Lately when I mention my book on suicide, it seems everyone has experienced a suicide in their own family. I’ve learned not to immediately ask the invasive question of “How did they die?” or the statistical query of “How old were they?” or the prosaic “I’m sorry.” I’m never so rude as to ask, “Do you know why they did it?” because I don’t want to get punched in the face.

Instead I ask, “What did your family say was the cause of their death?”

Last week, I met a young lady (which means I'm old as fuck now because only old men say "young lady") whose cousin had killed himself. She told me in hushed tones that he had accidentally strangled himself while masturbating.  Unfortunately, her Midwestern, Puritan-valued family was more comfortable saying his death was a suicide rather than trying to explain to the neighbors that it was in fact an accidental death by auto-erotic asphyxiation. 

When did sexual pleasure become more taboo than suicide? Probably when the shame of sexual aberration began to outweigh the guilt of not helping your child combat depression.

This conversation triggered a memory, one I was unable to mention in my novel, or maybe I've just buried it.  I, too, have a suicide in my family. Have, present tense and not the past tense "had a suicide in my family".  But we didn't say it was something else. We just didn't talk about it. 

I was ten years old, my brother was in middle school and my cousin David was a cool dude in high school, older and stronger than both of us. I remember how we all looked the same, pale like gefilte fish, handsome Semitic noses and that curly, dark brown hair and bright brown eyes beholden to many Noble prize winners. Basically, too introspective for our own good.

In the hallway of my aunt’s house, there were pictures of children—my father as an asthmatic kid in the Bronx, my grandfather in knickers riding a bicycle, and a grainy, black & white photo of my great grandfather living in the Pale of Settlement wearing a fiddlers cap like Tevye.  At the age of ten with my reflection in the frame’s glass, we all looked exactly the same.

My cousin David, my brother and I were hanging out in the basement of my aunt’s house.  David had his shirt off, and we all were competing like boys do, with push-up. I liked imagining that someday I would have muscles like him, tennis balls for biceps and bouncing pecs.  He taught my brother and I a little stunt by grabbing a pole, I think it was a steel column that kept up the house, and he’d hold his body out like a rigid flag, legs parallel to the ground.  My brother, an all-star wrestler, imitated him immediately, but years would pass before I was strong enough to hold my body off the ground.

This was the summer of 1980, and two of the greatest albums of that decade had just been released:  Queen’s The Game and AC/DC’s Back in Black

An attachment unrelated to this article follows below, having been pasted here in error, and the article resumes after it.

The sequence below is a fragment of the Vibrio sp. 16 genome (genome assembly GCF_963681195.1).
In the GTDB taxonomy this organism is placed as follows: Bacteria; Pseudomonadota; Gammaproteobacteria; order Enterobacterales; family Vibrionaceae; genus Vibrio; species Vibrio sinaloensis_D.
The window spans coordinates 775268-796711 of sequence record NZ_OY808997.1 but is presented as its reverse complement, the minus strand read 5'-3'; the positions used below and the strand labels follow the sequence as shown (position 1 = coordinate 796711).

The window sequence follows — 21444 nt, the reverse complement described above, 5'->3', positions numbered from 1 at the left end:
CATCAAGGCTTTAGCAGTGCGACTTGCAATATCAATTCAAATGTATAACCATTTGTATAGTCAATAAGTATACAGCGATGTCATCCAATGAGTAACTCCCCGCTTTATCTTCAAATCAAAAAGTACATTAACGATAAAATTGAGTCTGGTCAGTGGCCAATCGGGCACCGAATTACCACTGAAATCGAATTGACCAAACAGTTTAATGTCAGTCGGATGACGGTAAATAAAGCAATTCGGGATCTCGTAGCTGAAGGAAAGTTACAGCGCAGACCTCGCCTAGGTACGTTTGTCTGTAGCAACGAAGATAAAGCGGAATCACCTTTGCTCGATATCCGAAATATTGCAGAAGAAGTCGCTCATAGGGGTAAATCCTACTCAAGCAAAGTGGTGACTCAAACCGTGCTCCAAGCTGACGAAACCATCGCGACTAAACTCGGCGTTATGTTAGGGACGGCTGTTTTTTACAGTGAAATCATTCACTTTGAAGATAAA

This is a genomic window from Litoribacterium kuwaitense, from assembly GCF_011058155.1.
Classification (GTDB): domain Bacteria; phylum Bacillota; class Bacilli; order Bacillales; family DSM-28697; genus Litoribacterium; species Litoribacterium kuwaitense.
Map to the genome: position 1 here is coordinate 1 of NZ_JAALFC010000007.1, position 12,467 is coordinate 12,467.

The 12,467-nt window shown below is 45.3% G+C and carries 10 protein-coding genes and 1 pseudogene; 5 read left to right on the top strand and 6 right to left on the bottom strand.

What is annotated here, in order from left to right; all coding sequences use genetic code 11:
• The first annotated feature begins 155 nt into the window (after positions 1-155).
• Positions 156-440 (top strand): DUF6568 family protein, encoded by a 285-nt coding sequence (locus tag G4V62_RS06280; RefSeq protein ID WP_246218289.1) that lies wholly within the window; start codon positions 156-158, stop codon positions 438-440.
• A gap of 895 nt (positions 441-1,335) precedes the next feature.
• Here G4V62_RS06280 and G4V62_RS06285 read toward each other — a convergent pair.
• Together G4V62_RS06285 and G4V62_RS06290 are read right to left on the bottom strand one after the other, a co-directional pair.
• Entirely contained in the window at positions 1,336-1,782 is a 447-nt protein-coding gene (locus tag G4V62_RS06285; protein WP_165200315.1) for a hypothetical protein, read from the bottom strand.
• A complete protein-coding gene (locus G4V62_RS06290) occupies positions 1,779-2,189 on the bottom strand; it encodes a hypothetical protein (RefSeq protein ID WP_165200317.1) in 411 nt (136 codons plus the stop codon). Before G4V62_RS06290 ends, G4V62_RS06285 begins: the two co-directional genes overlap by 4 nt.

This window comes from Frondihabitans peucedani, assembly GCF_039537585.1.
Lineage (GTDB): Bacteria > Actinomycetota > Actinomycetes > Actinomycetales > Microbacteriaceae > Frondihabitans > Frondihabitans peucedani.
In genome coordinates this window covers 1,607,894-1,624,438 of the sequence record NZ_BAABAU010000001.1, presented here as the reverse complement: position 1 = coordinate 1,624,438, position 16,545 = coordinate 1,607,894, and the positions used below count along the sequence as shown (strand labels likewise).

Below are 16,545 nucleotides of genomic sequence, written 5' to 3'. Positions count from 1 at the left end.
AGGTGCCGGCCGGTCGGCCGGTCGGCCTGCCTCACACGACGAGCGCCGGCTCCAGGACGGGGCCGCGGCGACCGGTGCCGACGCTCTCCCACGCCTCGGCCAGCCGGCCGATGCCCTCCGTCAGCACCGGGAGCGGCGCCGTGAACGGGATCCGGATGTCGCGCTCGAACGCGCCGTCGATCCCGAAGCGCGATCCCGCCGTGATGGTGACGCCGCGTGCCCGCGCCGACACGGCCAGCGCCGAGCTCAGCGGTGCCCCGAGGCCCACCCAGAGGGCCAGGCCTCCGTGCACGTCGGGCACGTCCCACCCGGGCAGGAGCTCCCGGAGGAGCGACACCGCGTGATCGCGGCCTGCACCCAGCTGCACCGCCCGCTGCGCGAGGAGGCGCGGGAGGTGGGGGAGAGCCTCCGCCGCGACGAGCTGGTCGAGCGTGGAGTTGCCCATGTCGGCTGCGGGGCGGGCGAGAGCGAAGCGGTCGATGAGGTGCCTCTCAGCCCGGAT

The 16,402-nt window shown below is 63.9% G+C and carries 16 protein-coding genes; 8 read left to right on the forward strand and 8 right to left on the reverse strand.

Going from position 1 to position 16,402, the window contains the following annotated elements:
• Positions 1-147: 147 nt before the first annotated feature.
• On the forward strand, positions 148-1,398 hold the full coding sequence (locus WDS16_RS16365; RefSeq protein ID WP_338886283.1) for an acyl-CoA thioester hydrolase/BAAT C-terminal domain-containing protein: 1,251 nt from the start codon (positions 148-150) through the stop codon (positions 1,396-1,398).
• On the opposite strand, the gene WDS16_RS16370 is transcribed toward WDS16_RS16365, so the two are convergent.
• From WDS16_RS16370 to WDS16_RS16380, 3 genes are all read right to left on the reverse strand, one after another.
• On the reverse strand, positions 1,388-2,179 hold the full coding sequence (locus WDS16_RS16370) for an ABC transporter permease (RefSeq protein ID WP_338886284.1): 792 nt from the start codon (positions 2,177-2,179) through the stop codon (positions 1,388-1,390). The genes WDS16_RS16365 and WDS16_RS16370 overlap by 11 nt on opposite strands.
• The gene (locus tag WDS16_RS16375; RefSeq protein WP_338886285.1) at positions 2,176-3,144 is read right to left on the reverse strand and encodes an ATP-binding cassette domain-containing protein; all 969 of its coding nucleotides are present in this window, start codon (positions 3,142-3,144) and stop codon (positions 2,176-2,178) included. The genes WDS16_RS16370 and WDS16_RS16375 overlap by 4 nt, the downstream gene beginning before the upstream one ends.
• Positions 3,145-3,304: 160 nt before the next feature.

David played the records on a turntable and the needle bounced as we pounded our feet to “We Will Rock You”.  We jumped off his bed, strumming tennis rackets to the bass line of “Another One Bites the Dust”. I was terrified during the opening of “Hells Bells”, and when David turned off the lights, I was convinced my initiation into a Satanic Cult had begun.  And I’m pretty sure the smell of skunky weed filled David’s basement bedroom, lined with posters of John Travolta posing, one in a black greasy leather jacket and the other in a white Saturday Night jumpsuit.   

The summer of 1980 was the last time I saw my cousin. A few years later, he hung himself in that basement.  Or that’s how I remember it.  I recall the How and When of his death, but of course not the Why.  By then, I was still a kid and children don’t ask etymological questions about death and certainly wouldn’t understand the real answer.  Later, his mother told me he was “sad” or “troubled”, as if a single word could explain taking one’s own life.  I’ve asked her about his suicide over the years, but she looks at me and falls silent.  Because maybe I look just like him.  Or worse yet, I act like him.

All I can wonder is how does a mother manage to cope with the suicide of her son? How do you move on?  Maybe you don’t, maybe you just get stuck in time. Some people make up a story. Others say nothing at all. But to say the words, "he killed himself" is the only way to actually heal.

Somehow, my aunt figured out how to stop blaming herself and began to confront the loss of her son...that is, until she lost her other son in a car accident a few years later. 

And that’s why I call her on every Mother’s Day.

I want to tell her, “It wasn’t all a dream, you had sons that loved you and it’s not your fault that your younger son wasn’t wearing a seat belt” and, “How were you supposed to know that your older son was off his meds and repeatedly practicing self-harm in his bedroom?” and “No, there was nothing you could have done to stop it.”

But instead, I just tell her, “Happy Mother’s Day.” And I hope that’s enough.